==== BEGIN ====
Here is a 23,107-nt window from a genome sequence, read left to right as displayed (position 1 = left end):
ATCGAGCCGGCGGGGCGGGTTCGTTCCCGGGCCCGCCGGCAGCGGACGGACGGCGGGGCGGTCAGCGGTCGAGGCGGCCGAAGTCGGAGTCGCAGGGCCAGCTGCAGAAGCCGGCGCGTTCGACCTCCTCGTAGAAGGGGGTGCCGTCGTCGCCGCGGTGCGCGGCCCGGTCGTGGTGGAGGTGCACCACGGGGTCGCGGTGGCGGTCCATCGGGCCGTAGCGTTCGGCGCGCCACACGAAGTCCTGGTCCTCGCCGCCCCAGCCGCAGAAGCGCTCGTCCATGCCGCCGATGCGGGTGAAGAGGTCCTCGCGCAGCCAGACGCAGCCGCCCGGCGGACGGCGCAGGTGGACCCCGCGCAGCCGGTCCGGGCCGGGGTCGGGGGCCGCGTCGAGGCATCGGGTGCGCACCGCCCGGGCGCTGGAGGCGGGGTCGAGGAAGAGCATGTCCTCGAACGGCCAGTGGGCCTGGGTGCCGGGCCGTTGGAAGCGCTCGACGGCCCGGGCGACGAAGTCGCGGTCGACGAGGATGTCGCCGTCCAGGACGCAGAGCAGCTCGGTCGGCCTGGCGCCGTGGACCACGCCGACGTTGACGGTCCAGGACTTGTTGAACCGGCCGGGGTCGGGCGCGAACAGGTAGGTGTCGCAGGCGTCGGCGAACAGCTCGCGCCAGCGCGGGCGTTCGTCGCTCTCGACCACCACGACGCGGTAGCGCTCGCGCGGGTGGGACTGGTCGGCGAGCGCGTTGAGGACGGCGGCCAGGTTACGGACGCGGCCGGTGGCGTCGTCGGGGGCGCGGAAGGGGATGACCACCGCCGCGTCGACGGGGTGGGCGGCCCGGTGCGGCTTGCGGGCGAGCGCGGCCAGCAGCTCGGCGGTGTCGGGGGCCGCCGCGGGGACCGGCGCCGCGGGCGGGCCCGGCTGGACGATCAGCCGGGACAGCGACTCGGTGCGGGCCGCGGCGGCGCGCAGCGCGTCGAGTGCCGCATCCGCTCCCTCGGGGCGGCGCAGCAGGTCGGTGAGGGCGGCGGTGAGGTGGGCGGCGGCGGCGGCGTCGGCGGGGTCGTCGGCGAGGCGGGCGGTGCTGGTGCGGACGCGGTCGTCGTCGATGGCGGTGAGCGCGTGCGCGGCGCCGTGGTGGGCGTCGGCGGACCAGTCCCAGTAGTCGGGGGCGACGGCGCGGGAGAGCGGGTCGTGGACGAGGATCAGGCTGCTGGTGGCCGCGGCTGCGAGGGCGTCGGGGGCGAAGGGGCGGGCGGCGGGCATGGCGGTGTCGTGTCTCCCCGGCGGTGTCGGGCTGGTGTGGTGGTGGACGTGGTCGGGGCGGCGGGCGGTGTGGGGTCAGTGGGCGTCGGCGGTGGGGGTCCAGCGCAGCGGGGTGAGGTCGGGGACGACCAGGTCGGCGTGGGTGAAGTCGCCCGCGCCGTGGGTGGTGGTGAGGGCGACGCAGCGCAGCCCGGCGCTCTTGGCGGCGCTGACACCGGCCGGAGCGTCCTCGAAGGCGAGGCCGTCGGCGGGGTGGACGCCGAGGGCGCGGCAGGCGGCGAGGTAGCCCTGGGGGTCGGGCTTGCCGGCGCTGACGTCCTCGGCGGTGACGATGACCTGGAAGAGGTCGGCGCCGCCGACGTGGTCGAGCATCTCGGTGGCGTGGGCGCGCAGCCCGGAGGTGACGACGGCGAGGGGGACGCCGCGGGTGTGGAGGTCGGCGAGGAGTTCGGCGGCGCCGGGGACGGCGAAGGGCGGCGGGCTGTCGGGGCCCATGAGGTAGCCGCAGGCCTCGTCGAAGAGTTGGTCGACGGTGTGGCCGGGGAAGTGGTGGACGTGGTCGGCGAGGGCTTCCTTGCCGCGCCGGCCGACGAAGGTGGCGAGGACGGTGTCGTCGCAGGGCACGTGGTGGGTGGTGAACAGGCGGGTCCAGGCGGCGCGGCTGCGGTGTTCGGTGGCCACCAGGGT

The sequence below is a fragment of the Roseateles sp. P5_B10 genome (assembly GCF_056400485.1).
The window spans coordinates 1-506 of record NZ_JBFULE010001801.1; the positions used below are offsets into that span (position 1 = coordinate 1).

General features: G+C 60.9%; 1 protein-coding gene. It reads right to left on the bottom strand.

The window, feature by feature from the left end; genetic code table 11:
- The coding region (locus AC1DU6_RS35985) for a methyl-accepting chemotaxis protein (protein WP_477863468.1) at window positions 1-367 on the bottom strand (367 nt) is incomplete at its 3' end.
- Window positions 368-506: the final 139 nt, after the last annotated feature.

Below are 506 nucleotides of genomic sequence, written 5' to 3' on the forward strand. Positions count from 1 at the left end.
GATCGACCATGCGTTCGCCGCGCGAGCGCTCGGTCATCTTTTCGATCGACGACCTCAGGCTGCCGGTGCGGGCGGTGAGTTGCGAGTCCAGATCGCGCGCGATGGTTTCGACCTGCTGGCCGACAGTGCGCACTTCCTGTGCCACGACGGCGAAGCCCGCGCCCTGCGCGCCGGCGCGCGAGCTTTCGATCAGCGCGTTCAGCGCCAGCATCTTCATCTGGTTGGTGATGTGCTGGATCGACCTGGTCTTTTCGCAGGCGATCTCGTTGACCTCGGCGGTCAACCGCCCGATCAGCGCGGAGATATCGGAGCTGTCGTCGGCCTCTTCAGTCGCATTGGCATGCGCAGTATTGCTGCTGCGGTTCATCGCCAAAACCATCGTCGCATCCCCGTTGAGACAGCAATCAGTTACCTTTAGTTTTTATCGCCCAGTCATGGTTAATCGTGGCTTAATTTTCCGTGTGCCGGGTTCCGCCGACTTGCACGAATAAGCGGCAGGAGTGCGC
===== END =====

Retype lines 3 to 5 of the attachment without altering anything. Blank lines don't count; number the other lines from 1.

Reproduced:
The sequence below is a fragment of the Roseateles sp. P5_B10 genome (assembly GCF_056400485.1).
The window spans coordinates 1-506 of record NZ_JBFULE010001801.1; the positions used below are offsets into that span (position 1 = coordinate 1).

General features: G+C 60.9%; 1 protein-coding gene. It reads right to left on the bottom strand.